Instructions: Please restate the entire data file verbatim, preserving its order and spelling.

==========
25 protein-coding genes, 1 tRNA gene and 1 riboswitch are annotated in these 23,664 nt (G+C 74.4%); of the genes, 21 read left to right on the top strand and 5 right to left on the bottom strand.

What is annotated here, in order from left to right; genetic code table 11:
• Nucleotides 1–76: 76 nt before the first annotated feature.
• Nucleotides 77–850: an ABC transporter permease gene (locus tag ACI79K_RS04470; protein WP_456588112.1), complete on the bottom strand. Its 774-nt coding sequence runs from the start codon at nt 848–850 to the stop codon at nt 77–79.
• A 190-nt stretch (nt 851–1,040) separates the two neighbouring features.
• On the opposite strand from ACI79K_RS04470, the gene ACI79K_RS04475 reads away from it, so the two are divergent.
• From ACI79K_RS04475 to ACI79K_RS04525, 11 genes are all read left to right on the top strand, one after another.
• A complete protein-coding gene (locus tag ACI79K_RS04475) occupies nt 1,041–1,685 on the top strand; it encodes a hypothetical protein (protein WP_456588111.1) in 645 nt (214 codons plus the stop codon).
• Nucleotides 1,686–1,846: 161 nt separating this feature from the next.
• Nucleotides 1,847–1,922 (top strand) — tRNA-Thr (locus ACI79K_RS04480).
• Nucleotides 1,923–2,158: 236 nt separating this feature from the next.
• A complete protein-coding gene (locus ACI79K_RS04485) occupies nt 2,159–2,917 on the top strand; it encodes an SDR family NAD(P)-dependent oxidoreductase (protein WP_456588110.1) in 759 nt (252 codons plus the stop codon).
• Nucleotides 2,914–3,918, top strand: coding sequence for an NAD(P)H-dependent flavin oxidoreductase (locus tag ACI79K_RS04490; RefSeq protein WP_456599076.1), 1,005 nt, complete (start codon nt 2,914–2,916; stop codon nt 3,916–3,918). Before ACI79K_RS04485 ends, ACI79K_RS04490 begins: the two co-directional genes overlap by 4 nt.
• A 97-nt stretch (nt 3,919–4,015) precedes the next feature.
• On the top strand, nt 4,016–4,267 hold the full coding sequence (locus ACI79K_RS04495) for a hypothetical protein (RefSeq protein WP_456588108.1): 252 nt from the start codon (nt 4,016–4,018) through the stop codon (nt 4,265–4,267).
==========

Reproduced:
25 protein-coding genes, 1 tRNA gene and 1 riboswitch are annotated in these 23,664 nt (G+C 74.4%); of the genes, 21 read left to right on the top strand and 5 right to left on the bottom strand.

What is annotated here, in order from left to right; genetic code table 11:
• Nucleotides 1–76: 76 nt before the first annotated feature.
• Nucleotides 77–850: an ABC transporter permease gene (locus tag ACI79K_RS04470; protein WP_456588112.1), complete on the bottom strand. Its 774-nt coding sequence runs from the start codon at nt 848–850 to the stop codon at nt 77–79.
• A 190-nt stretch (nt 851–1,040) separates the two neighbouring features.
• On the opposite strand from ACI79K_RS04470, the gene ACI79K_RS04475 reads away from it, so the two are divergent.
• From ACI79K_RS04475 to ACI79K_RS04525, 11 genes are all read left to right on the top strand, one after another.
• A complete protein-coding gene (locus tag ACI79K_RS04475) occupies nt 1,041–1,685 on the top strand; it encodes a hypothetical protein (protein WP_456588111.1) in 645 nt (214 codons plus the stop codon).
• Nucleotides 1,686–1,846: 161 nt separating this feature from the next.
• Nucleotides 1,847–1,922 (top strand) — tRNA-Thr (locus ACI79K_RS04480).
• Nucleotides 1,923–2,158: 236 nt separating this feature from the next.
• A complete protein-coding gene (locus ACI79K_RS04485) occupies nt 2,159–2,917 on the top strand; it encodes an SDR family NAD(P)-dependent oxidoreductase (protein WP_456588110.1) in 759 nt (252 codons plus the stop codon).
• Nucleotides 2,914–3,918, top strand: coding sequence for an NAD(P)H-dependent flavin oxidoreductase (locus tag ACI79K_RS04490; RefSeq protein WP_456599076.1), 1,005 nt, complete (start codon nt 2,914–2,916; stop codon nt 3,916–3,918). Before ACI79K_RS04485 ends, ACI79K_RS04490 begins: the two co-directional genes overlap by 4 nt.
• A 97-nt stretch (nt 3,919–4,015) precedes the next feature.
• On the top strand, nt 4,016–4,267 hold the full coding sequence (locus ACI79K_RS04495) for a hypothetical protein (RefSeq protein WP_456588108.1): 252 nt from the start codon (nt 4,016–4,018) through the stop codon (nt 4,265–4,267).